It's basically because we have no solid-state way to reduce voltage without dissipating heat. When a solid state switch is fully on it conducts lots of current at almost no voltage drop, and when it is fully off it blocks full voltage at nearly zero current so losses are low.
Anything in between it behaves like a resistor. So to avoid lot's of heat and power loss we only use solid-state switches in full on or off in power applications. This rules out the simplest method of producing a sine wave for high power applications which requires a gradient of output voltages.
If you want to make a sine-wave while still using the switch only ever in full no or full off, then it becomes more complex than simple PWM because you are still PWMing to maintain efficiency in the solid state switches, but now you are adding on extra filtering afterwards to turn it into a sine wave.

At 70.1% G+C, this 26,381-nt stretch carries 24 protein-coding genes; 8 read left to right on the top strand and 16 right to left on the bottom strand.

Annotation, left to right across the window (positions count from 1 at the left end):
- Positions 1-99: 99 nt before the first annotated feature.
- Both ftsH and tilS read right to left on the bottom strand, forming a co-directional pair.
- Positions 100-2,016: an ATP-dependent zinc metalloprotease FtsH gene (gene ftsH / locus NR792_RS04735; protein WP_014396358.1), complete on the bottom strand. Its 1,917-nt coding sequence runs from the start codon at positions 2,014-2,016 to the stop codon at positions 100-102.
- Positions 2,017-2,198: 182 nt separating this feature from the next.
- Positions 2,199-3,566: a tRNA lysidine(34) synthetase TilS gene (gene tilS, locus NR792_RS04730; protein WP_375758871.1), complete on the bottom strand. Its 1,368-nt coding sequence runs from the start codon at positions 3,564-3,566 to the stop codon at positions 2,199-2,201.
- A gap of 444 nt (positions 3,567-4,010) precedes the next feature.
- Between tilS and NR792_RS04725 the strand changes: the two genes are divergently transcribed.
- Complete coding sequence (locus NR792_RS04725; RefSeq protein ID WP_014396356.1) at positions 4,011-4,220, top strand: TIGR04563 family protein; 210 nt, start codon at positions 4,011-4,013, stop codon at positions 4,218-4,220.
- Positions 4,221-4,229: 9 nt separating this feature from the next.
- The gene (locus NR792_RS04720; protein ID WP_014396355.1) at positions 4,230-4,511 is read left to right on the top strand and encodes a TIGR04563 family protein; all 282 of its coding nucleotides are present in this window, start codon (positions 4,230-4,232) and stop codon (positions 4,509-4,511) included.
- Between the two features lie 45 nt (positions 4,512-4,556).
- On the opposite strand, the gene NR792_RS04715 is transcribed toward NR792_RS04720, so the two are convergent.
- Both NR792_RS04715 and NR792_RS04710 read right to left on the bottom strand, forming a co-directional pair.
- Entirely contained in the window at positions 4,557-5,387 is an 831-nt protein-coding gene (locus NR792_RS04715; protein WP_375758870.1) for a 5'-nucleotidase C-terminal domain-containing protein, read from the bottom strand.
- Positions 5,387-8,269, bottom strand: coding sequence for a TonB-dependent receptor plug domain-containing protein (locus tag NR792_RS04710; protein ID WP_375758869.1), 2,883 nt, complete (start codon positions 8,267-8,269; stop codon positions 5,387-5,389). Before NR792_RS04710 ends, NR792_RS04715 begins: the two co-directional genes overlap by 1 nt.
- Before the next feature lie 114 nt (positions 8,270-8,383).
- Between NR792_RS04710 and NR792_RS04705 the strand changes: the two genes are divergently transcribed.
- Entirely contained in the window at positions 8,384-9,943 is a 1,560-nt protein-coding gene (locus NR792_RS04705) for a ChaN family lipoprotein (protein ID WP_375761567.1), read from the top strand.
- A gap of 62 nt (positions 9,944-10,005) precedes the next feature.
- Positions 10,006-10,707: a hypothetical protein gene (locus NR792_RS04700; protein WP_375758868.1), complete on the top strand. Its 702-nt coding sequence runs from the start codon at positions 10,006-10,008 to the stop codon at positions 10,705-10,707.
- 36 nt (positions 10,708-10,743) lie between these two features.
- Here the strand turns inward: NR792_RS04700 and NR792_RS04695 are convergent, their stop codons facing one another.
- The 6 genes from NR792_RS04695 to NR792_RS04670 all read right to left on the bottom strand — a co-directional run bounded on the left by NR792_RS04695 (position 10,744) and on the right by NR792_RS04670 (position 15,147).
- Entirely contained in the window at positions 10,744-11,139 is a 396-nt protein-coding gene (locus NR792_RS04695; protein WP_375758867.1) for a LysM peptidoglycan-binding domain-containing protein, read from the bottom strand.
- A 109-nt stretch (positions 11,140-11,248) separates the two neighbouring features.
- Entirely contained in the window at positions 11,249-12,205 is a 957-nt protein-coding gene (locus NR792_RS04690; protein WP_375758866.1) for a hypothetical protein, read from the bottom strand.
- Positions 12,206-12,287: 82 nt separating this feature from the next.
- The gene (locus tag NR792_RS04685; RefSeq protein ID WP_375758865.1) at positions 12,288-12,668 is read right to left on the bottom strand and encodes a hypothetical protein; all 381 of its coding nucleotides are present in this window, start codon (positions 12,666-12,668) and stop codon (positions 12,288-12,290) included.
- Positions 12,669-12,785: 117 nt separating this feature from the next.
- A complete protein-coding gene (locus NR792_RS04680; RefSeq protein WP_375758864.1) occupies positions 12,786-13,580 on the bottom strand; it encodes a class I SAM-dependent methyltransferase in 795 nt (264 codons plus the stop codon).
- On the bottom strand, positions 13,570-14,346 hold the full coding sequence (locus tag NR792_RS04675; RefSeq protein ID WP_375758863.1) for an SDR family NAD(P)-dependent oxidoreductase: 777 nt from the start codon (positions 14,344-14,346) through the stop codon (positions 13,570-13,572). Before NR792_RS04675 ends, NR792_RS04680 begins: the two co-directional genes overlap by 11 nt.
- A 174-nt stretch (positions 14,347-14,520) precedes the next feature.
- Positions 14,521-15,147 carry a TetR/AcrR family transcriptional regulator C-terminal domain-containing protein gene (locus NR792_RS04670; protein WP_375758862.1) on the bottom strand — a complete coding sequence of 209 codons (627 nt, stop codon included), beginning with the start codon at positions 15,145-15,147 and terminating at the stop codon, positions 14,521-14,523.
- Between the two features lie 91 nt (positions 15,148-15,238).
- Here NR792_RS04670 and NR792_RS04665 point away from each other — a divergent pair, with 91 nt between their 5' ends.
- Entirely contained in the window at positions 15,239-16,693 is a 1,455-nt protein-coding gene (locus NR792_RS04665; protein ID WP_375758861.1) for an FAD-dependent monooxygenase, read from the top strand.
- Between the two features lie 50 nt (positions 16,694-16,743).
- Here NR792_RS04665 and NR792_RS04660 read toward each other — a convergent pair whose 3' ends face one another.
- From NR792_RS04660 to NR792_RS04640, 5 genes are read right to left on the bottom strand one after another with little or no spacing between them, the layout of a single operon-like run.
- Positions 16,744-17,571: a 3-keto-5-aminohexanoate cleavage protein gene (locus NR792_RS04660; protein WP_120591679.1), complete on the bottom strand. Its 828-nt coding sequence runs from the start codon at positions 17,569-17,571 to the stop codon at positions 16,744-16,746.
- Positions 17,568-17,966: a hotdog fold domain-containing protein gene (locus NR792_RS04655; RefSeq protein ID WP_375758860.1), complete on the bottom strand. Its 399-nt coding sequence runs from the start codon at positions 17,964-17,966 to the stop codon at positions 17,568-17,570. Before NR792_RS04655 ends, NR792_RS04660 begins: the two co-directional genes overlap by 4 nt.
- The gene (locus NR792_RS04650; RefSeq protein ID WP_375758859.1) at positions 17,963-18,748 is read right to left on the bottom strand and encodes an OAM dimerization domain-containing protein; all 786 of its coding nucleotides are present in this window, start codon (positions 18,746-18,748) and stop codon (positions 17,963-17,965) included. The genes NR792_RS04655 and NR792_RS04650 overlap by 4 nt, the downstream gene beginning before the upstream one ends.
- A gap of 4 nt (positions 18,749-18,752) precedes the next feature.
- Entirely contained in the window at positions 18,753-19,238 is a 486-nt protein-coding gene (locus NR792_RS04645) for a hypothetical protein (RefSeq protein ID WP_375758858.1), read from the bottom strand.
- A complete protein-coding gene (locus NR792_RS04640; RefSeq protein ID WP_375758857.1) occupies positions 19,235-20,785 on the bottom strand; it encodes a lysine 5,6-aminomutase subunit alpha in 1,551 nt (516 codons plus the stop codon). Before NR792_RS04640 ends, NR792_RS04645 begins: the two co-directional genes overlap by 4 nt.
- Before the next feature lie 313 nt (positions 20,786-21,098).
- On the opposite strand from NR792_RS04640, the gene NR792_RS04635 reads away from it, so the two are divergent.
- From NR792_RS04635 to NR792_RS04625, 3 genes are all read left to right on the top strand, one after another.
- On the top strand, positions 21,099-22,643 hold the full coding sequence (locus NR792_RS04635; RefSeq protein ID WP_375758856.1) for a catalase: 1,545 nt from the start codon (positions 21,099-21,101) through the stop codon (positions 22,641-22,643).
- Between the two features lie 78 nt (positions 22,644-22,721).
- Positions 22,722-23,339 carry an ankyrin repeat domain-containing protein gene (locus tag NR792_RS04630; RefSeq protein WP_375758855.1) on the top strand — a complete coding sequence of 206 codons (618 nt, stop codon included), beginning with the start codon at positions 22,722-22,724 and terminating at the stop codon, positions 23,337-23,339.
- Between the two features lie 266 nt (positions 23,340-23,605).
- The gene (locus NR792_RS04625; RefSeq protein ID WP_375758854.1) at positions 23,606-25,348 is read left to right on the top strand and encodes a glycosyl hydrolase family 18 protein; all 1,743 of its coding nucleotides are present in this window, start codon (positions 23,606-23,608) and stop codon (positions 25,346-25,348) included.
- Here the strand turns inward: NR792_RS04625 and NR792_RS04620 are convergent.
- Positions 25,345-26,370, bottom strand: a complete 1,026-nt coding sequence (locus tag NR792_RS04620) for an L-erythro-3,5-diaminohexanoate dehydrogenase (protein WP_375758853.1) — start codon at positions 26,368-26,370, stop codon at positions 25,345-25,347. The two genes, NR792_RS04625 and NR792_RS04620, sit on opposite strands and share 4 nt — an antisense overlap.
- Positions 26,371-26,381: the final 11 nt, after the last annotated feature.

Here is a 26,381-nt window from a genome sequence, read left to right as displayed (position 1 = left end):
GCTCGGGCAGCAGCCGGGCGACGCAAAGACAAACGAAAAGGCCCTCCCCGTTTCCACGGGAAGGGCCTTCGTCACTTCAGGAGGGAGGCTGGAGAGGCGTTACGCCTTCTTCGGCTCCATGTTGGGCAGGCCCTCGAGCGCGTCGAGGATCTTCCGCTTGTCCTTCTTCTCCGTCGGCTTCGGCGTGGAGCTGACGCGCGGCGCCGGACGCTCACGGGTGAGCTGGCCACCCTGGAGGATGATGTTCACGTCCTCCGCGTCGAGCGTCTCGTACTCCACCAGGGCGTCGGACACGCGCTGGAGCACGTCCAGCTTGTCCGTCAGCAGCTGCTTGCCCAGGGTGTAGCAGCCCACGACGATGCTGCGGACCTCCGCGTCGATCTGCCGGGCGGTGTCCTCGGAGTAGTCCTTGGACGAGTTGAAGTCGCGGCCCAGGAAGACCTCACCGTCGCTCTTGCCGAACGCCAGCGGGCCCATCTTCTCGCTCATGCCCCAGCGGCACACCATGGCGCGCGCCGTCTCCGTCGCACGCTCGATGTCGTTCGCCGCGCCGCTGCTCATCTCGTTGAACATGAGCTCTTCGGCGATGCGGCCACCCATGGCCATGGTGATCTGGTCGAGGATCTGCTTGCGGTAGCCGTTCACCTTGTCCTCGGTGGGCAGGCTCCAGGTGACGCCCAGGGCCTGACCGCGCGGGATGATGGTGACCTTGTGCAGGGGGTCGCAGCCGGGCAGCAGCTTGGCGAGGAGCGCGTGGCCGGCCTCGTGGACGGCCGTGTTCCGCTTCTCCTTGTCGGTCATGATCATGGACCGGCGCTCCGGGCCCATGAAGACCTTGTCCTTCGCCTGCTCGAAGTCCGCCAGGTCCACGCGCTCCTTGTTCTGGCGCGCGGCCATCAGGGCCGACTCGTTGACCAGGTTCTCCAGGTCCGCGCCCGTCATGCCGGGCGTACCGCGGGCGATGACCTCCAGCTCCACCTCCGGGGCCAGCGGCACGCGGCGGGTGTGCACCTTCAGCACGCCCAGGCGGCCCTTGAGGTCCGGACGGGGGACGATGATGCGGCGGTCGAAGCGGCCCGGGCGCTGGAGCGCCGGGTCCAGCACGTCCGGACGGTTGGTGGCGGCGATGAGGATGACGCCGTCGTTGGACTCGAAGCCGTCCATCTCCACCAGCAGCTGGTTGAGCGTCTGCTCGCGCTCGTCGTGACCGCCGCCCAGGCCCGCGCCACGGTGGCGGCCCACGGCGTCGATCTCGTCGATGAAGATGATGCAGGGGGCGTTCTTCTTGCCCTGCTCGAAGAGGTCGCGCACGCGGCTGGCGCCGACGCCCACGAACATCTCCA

If you can come up with a solid-state method to reduce energy coupling between two points while maintaining high efficiency then you can reduce voltage without incurring losses, similar to how the coils move past each other in a generator and overlap to varying degrees producing different amounts of coupling. If you figure that out, then you can produce a graduated output without incurring losses much the same way a spinning generator is able to make a sine wave without incurring losses. Then we will have efficient, simple, straightforward high power sine PWM. You will also probably win a Nobel prize.